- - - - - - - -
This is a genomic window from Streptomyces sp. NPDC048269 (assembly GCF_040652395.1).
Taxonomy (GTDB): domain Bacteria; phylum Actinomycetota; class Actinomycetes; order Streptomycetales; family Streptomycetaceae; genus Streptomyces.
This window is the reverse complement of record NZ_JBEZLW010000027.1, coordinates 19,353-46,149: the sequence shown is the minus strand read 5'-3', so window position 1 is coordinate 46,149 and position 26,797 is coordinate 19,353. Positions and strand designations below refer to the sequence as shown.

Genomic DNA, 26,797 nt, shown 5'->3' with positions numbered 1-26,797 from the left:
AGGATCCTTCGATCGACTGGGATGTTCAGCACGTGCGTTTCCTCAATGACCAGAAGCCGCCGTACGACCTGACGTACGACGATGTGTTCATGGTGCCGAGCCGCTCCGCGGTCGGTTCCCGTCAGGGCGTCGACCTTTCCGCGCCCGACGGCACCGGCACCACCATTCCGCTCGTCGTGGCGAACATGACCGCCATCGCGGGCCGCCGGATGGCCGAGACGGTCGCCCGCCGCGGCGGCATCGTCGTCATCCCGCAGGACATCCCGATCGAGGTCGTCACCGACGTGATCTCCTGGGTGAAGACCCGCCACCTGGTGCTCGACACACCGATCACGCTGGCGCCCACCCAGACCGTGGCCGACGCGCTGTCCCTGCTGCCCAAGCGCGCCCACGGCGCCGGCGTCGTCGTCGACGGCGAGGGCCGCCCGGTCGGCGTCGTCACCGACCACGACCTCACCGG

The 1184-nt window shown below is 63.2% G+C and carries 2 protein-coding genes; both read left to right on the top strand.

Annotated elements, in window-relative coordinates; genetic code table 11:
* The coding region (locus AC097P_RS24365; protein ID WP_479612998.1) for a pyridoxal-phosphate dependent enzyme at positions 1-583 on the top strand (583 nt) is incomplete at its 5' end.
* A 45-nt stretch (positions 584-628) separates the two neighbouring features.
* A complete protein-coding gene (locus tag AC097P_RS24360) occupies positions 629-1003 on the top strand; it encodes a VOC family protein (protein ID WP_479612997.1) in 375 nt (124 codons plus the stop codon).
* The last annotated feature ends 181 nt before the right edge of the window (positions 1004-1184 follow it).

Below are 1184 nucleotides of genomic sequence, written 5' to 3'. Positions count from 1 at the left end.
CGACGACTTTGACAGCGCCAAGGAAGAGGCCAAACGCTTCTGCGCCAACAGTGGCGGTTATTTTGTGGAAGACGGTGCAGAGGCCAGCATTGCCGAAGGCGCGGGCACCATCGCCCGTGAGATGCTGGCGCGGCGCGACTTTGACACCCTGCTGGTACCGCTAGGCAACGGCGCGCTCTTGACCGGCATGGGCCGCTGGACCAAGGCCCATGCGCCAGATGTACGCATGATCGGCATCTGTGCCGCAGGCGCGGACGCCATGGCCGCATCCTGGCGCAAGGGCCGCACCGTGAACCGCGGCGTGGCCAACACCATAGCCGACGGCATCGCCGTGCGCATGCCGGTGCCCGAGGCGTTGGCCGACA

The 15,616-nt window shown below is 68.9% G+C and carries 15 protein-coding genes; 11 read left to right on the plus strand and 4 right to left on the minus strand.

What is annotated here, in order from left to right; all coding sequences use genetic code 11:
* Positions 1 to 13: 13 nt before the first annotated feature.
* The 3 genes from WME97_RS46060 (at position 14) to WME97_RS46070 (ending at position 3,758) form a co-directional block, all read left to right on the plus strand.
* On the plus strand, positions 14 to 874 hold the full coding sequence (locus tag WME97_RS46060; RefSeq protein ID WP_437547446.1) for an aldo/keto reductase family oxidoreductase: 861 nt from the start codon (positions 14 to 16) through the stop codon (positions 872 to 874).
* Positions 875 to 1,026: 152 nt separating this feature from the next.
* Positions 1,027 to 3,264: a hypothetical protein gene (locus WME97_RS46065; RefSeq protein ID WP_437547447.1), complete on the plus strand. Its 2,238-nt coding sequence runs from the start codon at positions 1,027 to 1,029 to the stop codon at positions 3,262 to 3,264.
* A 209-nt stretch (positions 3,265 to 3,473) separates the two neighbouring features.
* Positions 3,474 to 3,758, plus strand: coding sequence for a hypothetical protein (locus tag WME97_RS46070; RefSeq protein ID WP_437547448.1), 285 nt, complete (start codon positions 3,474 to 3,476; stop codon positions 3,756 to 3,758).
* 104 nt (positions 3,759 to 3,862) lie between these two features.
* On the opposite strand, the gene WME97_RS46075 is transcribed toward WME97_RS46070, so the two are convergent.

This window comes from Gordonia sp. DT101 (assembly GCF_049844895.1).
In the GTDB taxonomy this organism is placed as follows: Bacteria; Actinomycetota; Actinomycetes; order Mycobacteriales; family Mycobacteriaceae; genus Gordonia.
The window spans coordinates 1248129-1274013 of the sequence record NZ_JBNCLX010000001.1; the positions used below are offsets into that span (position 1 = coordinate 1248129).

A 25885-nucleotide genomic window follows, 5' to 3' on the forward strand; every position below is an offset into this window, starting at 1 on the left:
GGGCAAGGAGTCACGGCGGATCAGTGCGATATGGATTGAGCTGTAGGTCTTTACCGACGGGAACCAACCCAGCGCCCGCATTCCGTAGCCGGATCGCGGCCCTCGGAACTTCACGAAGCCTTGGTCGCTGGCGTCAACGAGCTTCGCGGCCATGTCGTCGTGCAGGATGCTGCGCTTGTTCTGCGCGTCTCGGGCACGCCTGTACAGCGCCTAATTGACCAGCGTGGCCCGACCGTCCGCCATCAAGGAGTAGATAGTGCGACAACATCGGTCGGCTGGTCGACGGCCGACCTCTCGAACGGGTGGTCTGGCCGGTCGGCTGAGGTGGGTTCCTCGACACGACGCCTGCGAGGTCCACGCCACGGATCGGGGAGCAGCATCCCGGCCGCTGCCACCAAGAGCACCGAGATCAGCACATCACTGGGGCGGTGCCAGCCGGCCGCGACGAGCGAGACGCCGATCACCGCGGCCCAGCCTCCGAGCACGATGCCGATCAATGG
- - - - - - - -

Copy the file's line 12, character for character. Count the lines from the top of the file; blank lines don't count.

Below are 1184 nucleotides of genomic sequence, written 5' to 3'. Positions count from 1 at the left end.